The phrase “social justice” brings up a lot of bad connotations.
You’ve got the social justice warriors on twitter (God bless their pee-pickin’ hearts).
You’ve got that whole redistribution of wealth worldview.
And, you’ve got every irritating personality trait imaginable.
Yeah, social justice doesn’t have a good history. But, have you tried to push your way through all the trash? Have you ever tried to understand the underlining principle behind social justice?
“The underlining principle is stealing, that’s all. Period.”
Yeah, you could say that, but you’d be wrong.
Redistribution of wealth is a means, not an end.
The real end is something quite different.
What is the Underlining Principle of Social Justice?
I think Arthur Brooks put it best when he said social justice is…
“An overt moral emphasis to the vulnerable.”
At its core, social justice is about focusing on the downtrodden in your community. It can be the poor, it can be the widows, it can be kids in bad schools.
Social justice covers a multitude of social hardships.
The important part is that you can be for social justice and not be for redistribution of wealth policies.
Jim Wallis’s Social Justice
Spoiler alert… Jim Wallis is a progressive social justice liberal Christian.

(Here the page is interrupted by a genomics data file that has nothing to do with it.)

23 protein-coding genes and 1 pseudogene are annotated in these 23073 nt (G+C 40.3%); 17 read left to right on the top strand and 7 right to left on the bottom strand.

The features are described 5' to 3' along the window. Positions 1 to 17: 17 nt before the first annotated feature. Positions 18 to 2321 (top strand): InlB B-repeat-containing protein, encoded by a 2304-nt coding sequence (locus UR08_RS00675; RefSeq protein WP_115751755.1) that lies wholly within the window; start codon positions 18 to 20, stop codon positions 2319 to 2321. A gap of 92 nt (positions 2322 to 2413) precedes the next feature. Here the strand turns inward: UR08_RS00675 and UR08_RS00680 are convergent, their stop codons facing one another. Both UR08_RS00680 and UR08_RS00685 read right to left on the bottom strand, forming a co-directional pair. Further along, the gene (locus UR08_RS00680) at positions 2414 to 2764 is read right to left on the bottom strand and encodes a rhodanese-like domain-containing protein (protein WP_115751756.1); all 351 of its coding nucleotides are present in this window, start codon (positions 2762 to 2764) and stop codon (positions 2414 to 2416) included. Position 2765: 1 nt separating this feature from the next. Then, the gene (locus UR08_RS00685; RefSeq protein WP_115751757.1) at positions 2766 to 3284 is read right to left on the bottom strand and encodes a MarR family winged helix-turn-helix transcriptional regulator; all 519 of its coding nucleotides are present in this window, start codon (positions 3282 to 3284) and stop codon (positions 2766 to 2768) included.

However, he did make some excellent points during the panel. Some of which surprised and impressed me.
Even though Wallis is a fan of government welfare, he made a good point regarding its effectiveness.
Safety nets might help keep people out of poverty, but it won’t stop poverty.
Now, you and I could argue about the legitimacy of the first half. That’s a given.
But what we can’t argue against is that welfare can’t stop poverty. It might help some people here and there, but it’s not a long term fix to the issue of poverty.
That’s something people on the left don’t acknowledge. And, Wallis called them out on it, something I enjoyed hearing.
We need to listen to poor people. Ask them directly: this is key. Who’s going to know what the impoverished need? Bureaucrats, or the poor themselves? I’m going to choose the poor.
Principles: Work, Family, Education: Totally agree. Work ethics, strong family structures and a good education are hands down some of the best ways to alleviate poverty.
In God’s economy there is enough if we share it: assuming that we live in an economy where there’s a limited amount of wealth. The wording of this phrase didn’t settle well with me. Sharing is great, voluntary sharing that is.
A living family wage: where business leaders voluntarily pay family wages because of their faith: voluntary being the key word there. Although, most supporters of a “living wage” want to force companies to adopt it. Also, who defines what a living wage is?
Marriage is an anti-poverty measure: Again, totally agree.
Education reform is the new civil rights issue: I’m hesitant to quickly label things as “civil rights issues.” Education is a problem for everyone. Our education system sucks. Can we stop comparing issues to past issues and just fix them.